Sunday, October 17

Help for victims: lessons from the November 2015 attacks in Paris

On September 8, the trial of the November 13 attacks in Paris opened, which left 130 people dead. Among them, Estelle, 25, killed in the attack on the Bataclan concert hall. His mother Marie came from Brittany to attend the trial. Civil party, she will testify next October. “I want to say that day, what happened on November 13th, but also what happened afterwards, in the days, months and years that followed,” she tells us, “because it changed my life like many others. And we are not done with these injuries,” she adds. Injuries that Marie agreed to tell us about.

“We had five minutes to see our daughter behind a window”

Informed of the death of their daughter by her companion, the same evening of the attack, Marie and her husband took the road to Paris. It was only after several days of unsuccessful efforts that the couple were finally invited to identify the body of their child at the Paris Forensic Institute.

“The secretary makes us sit at the desk and fill out some papers, then she asks us questions: Have you been to the funeral directors? We have to take care of it! Is your daughter going to be buried or cremated?” says Marie. “We are dazed, we say to ourselves: But we do not even know if it is there …” she said before adding that afterwards, “We had five minutes to see our daughter behind a window.”

“After that, we didn’t hear from us for a week, until they called us to put in the beer, then to collect the body,” remembers the mother. That day, “we were five families, all summoned at 2 p.m.; we enter a corridor, there are five funeral chambers lined up and 100 to 150 people are there, everyone is present at the same time, there were people who were wrong room… It was a complete mess, “ she laments. “People were screaming, crying in the hallway, falling … You enter the room and you are told: you have 30 minutes flat to put in a beer,” she describes, then, “All the coffins in a row, everyone in the hearses and voila, it’s done. These are things I’ll never forget,” she emphasizes.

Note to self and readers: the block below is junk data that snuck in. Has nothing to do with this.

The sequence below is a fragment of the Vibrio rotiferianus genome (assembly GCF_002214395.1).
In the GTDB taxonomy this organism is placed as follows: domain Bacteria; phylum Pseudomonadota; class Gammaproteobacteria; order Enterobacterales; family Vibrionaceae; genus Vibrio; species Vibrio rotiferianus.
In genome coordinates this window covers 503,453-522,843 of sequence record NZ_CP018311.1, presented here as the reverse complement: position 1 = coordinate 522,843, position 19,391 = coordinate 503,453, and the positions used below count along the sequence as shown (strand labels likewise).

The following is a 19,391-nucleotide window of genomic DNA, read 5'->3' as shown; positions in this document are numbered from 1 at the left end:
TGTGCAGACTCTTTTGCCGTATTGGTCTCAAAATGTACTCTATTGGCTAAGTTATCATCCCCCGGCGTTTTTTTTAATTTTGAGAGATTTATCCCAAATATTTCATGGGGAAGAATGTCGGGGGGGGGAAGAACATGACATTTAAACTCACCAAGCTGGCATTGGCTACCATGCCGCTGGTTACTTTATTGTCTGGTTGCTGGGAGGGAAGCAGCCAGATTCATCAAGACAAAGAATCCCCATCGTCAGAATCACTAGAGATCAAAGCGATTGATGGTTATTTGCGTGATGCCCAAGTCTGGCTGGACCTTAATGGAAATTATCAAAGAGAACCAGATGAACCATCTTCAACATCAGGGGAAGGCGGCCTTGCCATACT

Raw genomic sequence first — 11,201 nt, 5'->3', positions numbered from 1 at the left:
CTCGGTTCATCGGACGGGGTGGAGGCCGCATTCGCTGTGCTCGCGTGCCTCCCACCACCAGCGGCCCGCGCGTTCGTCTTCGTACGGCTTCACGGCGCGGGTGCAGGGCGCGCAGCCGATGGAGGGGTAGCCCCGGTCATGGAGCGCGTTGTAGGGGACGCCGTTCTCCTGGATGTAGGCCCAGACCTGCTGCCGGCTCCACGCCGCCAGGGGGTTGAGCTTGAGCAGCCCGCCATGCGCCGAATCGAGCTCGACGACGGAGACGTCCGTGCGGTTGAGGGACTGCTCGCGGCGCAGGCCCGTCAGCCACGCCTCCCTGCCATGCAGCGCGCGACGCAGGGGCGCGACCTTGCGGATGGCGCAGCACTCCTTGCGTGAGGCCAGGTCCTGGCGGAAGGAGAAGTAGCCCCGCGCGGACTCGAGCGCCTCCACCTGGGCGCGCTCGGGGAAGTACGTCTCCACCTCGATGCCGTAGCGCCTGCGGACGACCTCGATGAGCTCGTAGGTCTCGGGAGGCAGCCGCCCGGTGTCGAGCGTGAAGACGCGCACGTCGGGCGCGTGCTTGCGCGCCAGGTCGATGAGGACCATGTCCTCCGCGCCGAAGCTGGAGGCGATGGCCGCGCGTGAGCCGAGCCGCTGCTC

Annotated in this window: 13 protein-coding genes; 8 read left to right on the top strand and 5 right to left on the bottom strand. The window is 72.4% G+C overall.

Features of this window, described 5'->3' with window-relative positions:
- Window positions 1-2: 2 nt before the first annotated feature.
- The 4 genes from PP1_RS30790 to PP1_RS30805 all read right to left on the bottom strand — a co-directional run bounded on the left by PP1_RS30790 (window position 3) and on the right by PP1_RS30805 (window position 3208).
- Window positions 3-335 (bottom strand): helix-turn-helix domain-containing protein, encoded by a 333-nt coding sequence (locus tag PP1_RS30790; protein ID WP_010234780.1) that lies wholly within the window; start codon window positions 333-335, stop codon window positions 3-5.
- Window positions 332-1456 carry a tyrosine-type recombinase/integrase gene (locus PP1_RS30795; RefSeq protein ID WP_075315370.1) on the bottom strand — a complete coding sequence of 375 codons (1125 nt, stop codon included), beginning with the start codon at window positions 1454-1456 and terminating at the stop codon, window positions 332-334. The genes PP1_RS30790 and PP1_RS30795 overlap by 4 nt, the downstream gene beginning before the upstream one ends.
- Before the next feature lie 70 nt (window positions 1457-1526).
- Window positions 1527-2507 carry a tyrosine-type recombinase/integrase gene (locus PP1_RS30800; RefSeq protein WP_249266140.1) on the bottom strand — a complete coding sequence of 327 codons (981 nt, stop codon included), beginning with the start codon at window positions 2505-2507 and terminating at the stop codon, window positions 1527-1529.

Redesigned assistance systems

This story is just one example of the many dysfunctions faced by the victims of the 2015 attacks. Starting with identification errors that led some families to look after bodies that were not those of their loved ones.

Six years later, the support and support systems for victims have been redesigned, from immediate care to follow-up over time. The Pitié-Salpêtrière hospital has become a reference center for crisis management in hospitals.

Training of nursing staff in war medicine or crisis management, new computer systems, a unit dedicated to the identification of victims are some of the measures aimed at avoiding the mistakes of the past.